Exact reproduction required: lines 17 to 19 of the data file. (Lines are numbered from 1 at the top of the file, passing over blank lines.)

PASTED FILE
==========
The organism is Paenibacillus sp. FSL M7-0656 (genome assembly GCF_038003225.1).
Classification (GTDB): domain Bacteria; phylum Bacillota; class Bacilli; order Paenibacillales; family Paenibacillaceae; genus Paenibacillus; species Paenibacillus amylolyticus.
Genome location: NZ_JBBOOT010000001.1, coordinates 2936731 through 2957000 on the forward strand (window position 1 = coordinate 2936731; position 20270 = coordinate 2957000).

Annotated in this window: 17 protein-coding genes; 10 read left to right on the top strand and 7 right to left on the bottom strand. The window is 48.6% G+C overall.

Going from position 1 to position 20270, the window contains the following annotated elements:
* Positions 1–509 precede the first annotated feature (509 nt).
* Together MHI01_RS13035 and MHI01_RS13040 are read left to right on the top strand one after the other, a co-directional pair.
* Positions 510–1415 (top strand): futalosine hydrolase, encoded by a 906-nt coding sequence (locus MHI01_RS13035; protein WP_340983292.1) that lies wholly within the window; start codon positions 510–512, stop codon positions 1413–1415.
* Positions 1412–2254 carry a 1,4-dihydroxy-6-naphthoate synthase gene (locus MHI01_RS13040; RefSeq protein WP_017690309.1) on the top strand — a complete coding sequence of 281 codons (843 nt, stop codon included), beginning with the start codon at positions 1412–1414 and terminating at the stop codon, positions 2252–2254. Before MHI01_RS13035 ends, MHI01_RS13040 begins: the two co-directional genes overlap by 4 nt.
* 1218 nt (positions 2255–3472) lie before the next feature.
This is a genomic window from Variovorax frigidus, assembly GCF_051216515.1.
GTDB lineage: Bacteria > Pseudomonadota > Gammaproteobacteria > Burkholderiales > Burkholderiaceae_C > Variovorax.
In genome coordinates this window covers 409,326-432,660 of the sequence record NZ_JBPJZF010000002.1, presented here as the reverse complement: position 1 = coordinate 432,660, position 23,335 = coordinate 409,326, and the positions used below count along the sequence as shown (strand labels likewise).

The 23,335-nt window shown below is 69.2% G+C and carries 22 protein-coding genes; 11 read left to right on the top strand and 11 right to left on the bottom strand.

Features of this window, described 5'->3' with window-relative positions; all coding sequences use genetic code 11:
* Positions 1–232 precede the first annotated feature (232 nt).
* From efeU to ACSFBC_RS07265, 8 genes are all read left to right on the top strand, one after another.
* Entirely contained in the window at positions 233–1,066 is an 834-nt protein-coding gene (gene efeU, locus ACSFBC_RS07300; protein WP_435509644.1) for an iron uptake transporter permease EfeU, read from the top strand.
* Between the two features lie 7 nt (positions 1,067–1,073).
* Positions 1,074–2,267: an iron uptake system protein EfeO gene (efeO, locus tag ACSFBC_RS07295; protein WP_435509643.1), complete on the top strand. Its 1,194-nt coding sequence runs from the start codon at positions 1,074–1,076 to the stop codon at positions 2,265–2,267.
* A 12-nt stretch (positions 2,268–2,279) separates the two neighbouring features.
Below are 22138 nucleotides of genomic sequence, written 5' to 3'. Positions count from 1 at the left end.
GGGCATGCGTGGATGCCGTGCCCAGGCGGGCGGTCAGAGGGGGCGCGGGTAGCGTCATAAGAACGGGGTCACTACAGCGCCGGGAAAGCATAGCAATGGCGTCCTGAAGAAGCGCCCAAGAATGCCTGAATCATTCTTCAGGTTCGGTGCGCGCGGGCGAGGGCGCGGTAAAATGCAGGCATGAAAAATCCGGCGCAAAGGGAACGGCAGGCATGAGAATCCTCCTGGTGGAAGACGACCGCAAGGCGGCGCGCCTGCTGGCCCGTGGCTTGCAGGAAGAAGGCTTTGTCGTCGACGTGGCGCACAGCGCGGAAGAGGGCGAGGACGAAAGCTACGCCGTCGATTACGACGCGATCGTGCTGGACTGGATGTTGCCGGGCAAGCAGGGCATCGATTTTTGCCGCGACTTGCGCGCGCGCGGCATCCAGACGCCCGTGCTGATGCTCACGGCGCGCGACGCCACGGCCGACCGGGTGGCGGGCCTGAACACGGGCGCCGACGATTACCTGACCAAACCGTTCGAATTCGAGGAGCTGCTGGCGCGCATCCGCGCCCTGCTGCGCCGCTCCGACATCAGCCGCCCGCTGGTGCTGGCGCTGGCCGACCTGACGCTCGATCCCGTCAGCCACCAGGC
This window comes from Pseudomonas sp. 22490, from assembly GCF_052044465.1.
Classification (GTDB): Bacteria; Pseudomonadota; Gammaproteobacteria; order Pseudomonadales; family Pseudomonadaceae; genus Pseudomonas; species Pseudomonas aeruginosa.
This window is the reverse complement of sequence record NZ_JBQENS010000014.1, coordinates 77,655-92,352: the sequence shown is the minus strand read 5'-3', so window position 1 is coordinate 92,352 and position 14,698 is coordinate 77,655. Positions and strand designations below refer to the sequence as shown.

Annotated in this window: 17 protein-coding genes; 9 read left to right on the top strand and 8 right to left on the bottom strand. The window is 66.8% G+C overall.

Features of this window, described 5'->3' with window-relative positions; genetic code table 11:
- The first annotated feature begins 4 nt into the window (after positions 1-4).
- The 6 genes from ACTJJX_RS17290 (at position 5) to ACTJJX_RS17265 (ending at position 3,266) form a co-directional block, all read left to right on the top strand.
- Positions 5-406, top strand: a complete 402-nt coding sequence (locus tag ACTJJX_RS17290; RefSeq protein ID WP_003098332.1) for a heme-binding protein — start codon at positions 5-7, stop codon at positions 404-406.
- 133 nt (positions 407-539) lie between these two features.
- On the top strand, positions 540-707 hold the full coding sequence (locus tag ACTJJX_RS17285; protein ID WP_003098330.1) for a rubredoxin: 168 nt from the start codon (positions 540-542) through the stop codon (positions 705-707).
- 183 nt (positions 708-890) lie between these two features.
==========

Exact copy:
* From efeU to ACSFBC_RS07265, 8 genes are all read left to right on the top strand, one after another.
* Entirely contained in the window at positions 233–1,066 is an 834-nt protein-coding gene (gene efeU, locus ACSFBC_RS07300; protein WP_435509644.1) for an iron uptake transporter permease EfeU, read from the top strand.
* Between the two features lie 7 nt (positions 1,067–1,073).